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IWD 2023 #Embrace Equity in mental health care

By Dr Margaret Nakhid-Chatoor




This year 2023, the campaign theme for International Women’s Day, #EmbraceEquity, seeks “to get the world talking about why ‘equal opportunities are no longer enough’ – and can in fact be exclusionary, rather than inclusive”.

It brings to the forefront the difference between equality and equity, as for many persons these words are interchangeable or carry the same meaning. They are not.

‘Equality’ is when everyone gets the same opportunities and while this can be considered as an improvement in some sectors, we all know that one size does not fit all and that some persons, due to ACEs – adverse childhood experiences – and/or disabilities, will need extra benefits and resources if they are to succeed in life.

But where do we start? How do we close the gaps? The focus for this year on DEI – diversity, equity, and inclusion – begs the question, especially in proper mental health care.

Very rarely do we embrace equity with persons who are mentally ill. Mental health affects everyone and more so, women who are victims of domestic violence every day, and who continue to endure the mental and emotional, traumatic effects of adverse circumstances.

According to Moreno and Chhatwal (2020) on equity in public health, they posit that “women have higher rates of mental disorders, such as depression, anxiety disorders, eating disorders, and trauma-associated conditions, compared with men. They are also more likely to be victims of trauma or abuse in the form of domestic violence, sexual assault, and human trafficking. Women from ethnic and racial minority groups are also less likely to access care, even when it is available”.

When these traumatic experiences affect their mental health, women tend to be marginalised by family members, friends and co-workers, and this social exclusion can decrease mental well-being.

Many women are therefore reluctant to seek help and counselling for fear of stigma or discrimination.


What if?

What if we had a world free of bias, stereotypes, and discrimination against women with mental illness – a world where they are valued and celebrated and their mental health seen as crucial to the survival of family life and economic growth in any society?

How can we break down the barriers that currently exist to equitable care in mental health for persons? Which politician or equal opportunities advocate is ready to examine the policies and systems that have un/intentionally widened the gap, preventing equitable distribution of resources to underprivileged individuals and groups, especially women and children affected by mental illness?

Collective activism – from all sectors of society, business, the pulpit, stakeholders in education, law enforcement, politics—will drive change.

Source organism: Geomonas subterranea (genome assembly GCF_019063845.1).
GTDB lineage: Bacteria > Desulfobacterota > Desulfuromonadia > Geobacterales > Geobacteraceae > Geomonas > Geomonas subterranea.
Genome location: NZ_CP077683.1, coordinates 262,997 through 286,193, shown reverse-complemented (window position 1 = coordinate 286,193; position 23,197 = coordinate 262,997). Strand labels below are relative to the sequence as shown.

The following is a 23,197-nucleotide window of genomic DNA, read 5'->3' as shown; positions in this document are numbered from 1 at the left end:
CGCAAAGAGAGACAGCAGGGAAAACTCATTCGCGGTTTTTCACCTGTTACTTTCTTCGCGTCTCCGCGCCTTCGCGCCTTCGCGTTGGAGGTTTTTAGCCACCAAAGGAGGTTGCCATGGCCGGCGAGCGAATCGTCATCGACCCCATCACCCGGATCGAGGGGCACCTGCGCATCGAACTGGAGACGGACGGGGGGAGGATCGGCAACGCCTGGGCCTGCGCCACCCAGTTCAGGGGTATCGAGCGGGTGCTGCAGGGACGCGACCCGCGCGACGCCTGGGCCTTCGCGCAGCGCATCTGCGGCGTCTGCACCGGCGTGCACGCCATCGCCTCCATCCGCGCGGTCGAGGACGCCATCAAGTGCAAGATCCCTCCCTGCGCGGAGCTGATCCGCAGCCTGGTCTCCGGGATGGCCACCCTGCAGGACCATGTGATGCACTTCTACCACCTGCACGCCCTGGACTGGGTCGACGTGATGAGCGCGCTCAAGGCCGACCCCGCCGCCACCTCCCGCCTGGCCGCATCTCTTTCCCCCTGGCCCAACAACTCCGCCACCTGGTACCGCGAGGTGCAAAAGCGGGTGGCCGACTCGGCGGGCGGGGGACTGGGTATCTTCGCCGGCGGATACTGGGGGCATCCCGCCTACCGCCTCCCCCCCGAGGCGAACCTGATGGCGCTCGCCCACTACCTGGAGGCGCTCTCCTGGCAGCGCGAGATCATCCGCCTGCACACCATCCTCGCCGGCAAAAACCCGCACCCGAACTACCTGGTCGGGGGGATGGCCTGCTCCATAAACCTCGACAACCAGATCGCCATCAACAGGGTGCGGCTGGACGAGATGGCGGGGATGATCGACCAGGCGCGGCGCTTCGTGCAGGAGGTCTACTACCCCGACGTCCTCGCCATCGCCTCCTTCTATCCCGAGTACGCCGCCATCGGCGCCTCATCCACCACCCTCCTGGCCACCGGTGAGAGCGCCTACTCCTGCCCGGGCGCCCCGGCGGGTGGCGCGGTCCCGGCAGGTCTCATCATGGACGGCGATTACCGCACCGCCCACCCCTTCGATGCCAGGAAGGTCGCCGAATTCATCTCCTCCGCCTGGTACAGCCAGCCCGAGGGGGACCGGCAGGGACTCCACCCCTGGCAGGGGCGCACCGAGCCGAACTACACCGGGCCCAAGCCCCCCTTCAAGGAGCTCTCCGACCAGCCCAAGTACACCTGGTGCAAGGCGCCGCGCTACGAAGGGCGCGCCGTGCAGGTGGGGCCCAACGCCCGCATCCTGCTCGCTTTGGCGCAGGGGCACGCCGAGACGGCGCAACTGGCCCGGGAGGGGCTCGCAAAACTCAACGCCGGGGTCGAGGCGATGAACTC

Moreno and Chhatwal further stress that “leaders of mental health agencies and individual providers must make health equity an important part of their mission and contribute toward it according to their capacity”.

Whilst those affected by mental illness and their families await these much-needed changes to happen in public health care and if research on these inequitable factors is to be seriously considered and understood, the gaps to equity need to close sooner than later for women with mental illness. Collectively and across all sectors, we must #Embrace Equity by:

  • Working proactively with diverse families who have experienced serious mental illnesses and emotional disturbances
  • Helping women with mental illness to examine the implicit biases and factors – fear of discrimination; past failures; added social stressors – which prevent them from moving towards improvements in their own mental health
  • Providing training for social workers and mental care physicians and nurses who interact with these groups to reduce the biases and poor cultural understandings of mental health in families; for example, the differences between somatic symptoms versus mental health symptoms. It is necessary to understand the background, race, culture, and belief system and the ecological context in which such people live – to ask them what impacts their mental health and to consider, rather than disregard, their own lived experiences which have shaped their outlook on life.

International Women’s Day #EmbraceEquity, allows us to critically examine all of these varied factors and to lobby for additional assistance for women and children who are unable to access mental health services.

Let us #EmbraceEquity for mental health, regardless of race, ethnicity, sexual orientation, or socioeconomic status.

Let us educate women with mental illness, especially those who are disadvantaged and dispossessed, on how to successfully navigate health care systems in this country for proper care for themselves and for their families.

Together, we can forge women’s equality as we all #embrace equity.